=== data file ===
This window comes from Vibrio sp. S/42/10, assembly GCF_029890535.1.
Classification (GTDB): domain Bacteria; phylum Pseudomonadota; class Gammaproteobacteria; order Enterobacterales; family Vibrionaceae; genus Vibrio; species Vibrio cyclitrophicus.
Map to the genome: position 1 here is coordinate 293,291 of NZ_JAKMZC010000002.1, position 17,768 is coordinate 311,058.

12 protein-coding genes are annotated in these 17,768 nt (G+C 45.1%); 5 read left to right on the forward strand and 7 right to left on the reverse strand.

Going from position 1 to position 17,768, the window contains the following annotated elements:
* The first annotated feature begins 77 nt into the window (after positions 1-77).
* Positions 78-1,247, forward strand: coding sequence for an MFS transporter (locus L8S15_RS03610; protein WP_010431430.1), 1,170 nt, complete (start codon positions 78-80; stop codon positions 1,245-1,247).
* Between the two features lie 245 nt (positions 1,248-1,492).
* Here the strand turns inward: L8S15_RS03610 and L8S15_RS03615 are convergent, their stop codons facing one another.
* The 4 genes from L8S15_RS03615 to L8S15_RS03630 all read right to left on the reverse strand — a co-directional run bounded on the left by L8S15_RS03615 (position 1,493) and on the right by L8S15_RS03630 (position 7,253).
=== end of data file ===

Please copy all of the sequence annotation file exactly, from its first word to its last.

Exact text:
This window comes from Vibrio sp. S/42/10, assembly GCF_029890535.1.
Classification (GTDB): domain Bacteria; phylum Pseudomonadota; class Gammaproteobacteria; order Enterobacterales; family Vibrionaceae; genus Vibrio; species Vibrio cyclitrophicus.
Map to the genome: position 1 here is coordinate 293,291 of NZ_JAKMZC010000002.1, position 17,768 is coordinate 311,058.

12 protein-coding genes are annotated in these 17,768 nt (G+C 45.1%); 5 read left to right on the forward strand and 7 right to left on the reverse strand.

Going from position 1 to position 17,768, the window contains the following annotated elements:
* The first annotated feature begins 77 nt into the window (after positions 1-77).
* Positions 78-1,247, forward strand: coding sequence for an MFS transporter (locus L8S15_RS03610; protein WP_010431430.1), 1,170 nt, complete (start codon positions 78-80; stop codon positions 1,245-1,247).
* Between the two features lie 245 nt (positions 1,248-1,492).
* Here the strand turns inward: L8S15_RS03610 and L8S15_RS03615 are convergent, their stop codons facing one another.
* The 4 genes from L8S15_RS03615 to L8S15_RS03630 all read right to left on the reverse strand — a co-directional run bounded on the left by L8S15_RS03615 (position 1,493) and on the right by L8S15_RS03630 (position 7,253).